With the proliferation of legalized gambling and sportsbooks in more than half of the US states, a recent survey showed that some 46.6 percent of Americans planned to place at least one wager on a pro football game during the 2022 season. For recreational bettors and those making NFL expert picks, one thing is for certain: statistically speaking, the NFL is the hardest sport to turn a profit in.
Given the amount of handle (dollars bet) and sharp (professional) bettors in the market, bookmakers focus a majority of their time on NFL lines, being careful to set their numbers to attract two-way action (bets on both teams) and eliminate edges and advantages for gamblers. Although it is a rough estimate, those within the industry report that during a typical 17-game NFL season, some 100 billion dollars is wagered legally. That figure does not even take into account the hundreds of millions bet with offshore books.
In this piece, we will examine a few tips and tricks to make some money when watching and wagering on, by far, America’s most popular sport- the NFL. Television ratings don’t lie, as the league does better ratings during its preseason than Major League Baseball does during its playoffs.
Narrow Your Focus
While it can be tempting when making your NFL picks to just bet as many games as possible to keep your interest from the kick of the early games until late into the night, it’s critical to pick your spots. Winning sports bettors don’t necessarily bet on teams or sides, they bet on numbers. This means that they try to find games where they feel, in their own estimation or in the option of others who project games for a living, that the line or total is either too high or too low.
Once a bettor or someone who specializes in NFL predictions identifies those certain spots, it is then time to make a wager. There are a number of theories as to where those spots are. Some people feel betting against the public or against a line move is the way to go. For example, if Team A has moved from a 3 to 4-point favorite, meaning the public is supporting them, forcing sportsbook operators to adjust the markets, some gamblers subscribe to the premise of going against the proverbial grain and taking the underdog contrary to what the public is saying.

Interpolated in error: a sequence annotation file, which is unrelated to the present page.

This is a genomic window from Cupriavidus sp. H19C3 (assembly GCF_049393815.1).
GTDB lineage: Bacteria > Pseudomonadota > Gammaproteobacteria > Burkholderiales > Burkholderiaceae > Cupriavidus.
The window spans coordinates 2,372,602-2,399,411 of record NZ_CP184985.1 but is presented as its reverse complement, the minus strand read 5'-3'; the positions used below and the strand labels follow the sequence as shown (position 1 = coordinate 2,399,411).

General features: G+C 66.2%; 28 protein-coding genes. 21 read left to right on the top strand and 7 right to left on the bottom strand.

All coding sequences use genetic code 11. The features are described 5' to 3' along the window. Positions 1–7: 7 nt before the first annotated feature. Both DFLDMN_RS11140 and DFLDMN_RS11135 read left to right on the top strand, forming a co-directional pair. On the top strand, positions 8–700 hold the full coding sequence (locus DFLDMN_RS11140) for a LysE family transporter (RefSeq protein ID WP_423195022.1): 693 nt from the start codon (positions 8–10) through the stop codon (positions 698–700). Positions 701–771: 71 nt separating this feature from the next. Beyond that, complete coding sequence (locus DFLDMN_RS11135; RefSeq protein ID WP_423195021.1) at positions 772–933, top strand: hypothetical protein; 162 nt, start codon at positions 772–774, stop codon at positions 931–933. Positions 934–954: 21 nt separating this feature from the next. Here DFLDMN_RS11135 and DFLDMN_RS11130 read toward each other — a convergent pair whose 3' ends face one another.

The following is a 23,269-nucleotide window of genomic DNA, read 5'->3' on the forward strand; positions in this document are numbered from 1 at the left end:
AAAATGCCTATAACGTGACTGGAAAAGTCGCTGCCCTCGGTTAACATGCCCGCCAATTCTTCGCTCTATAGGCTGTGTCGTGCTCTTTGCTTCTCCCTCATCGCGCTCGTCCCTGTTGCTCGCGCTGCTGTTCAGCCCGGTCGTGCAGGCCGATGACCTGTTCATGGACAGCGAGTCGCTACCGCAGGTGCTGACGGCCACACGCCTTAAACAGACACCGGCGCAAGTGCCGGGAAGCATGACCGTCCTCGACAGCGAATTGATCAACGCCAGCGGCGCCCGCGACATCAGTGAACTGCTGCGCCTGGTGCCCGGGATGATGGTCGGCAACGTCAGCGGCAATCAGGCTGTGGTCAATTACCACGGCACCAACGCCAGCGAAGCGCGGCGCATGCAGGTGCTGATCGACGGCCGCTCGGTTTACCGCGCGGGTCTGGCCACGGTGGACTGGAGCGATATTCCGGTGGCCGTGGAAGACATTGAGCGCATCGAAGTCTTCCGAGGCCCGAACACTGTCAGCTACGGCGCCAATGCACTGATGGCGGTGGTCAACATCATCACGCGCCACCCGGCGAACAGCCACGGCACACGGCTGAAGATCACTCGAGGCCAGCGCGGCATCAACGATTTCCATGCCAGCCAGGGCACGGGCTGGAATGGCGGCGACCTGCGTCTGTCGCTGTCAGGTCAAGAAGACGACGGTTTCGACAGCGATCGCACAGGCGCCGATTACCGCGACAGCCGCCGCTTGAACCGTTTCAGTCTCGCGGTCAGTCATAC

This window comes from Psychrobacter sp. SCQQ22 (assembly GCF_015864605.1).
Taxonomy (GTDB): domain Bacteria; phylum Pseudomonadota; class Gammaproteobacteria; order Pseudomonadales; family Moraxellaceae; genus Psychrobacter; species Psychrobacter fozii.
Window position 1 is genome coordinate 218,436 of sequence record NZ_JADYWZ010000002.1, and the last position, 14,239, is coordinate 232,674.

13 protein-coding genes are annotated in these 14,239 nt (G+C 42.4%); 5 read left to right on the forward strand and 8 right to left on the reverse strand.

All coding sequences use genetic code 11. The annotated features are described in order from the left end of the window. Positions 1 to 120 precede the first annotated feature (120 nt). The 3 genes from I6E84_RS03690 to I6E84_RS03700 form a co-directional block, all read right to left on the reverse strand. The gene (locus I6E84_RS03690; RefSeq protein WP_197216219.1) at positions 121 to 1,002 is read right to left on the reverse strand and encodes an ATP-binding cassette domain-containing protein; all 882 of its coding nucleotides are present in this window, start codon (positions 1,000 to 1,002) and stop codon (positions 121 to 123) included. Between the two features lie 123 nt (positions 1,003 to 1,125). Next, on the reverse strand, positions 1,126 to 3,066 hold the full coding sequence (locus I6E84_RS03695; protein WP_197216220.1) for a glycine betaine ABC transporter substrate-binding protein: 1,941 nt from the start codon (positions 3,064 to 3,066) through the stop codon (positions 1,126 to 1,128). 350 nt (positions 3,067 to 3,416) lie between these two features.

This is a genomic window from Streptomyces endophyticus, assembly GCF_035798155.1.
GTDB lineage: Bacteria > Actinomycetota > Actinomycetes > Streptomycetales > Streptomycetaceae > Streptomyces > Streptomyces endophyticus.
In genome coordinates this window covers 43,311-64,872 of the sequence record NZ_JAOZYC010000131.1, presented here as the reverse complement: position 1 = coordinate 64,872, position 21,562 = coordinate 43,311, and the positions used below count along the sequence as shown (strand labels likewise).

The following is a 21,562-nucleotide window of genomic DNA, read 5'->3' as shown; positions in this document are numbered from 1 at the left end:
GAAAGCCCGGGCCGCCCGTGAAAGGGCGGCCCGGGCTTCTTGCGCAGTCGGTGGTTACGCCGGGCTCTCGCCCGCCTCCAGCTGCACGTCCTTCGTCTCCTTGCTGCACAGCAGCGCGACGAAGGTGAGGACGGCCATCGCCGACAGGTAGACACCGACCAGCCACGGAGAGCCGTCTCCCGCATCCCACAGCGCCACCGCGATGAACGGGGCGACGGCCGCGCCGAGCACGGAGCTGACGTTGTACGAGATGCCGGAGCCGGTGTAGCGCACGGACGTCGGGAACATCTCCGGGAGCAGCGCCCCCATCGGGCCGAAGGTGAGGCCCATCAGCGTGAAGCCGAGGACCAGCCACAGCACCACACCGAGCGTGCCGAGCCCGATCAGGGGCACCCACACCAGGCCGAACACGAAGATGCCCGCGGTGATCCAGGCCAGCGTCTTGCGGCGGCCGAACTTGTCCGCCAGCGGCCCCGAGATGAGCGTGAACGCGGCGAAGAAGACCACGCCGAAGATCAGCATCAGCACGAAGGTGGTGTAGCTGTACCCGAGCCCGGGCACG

Don’t Believe the Hype
Inevitably every week, when listening to the litany of podcasts out there, pundits always have their Lock of the Year or Game of the Week. While they may have a solid rationale or reasoning for selecting whatever side they take, be wary of so-called experts who have Locks of the Week nearly every week. Be sure to follow their season records and ROIs to gauge how reliable they are.
The two things needed to make money with the NFL are time and money. While some gamblers have the money to invest in games, they may not have the time to do research, create their own power rankings, and follows the intricacies of the weekly injury reports. Therefore, they must rely on or listen to one of the many sources of experts in the business. Fortunately or unfortunately, success in the win-and-loss column often hinges on the quality of information from these experts.
Fantasy Versus Reality
For the past 20 seasons, fantasy football has been popular amongst many generations of fans. These fans also happen to be bettors who put their hard-earned cash into games. There is one drastic difference between fantasy football and “real” football. Fantasy football relies on individual performances and rewards them with lots of points, while NFL games are predicated on coaching decisions, all 11 players working together, and a myriad of other factors.
While some fans may feel like backing a certain team because they have a few high-scoring fantasy players, this is another form of perceptive bias and clouds judgment when it comes to making high-percentage wagers with high likelihoods of cashing. As such, while star players certainly factor into outcomes of games (not nearly as much as they do in fantasy football) be sure not to be swayed by players that have maybe had a few good weeks.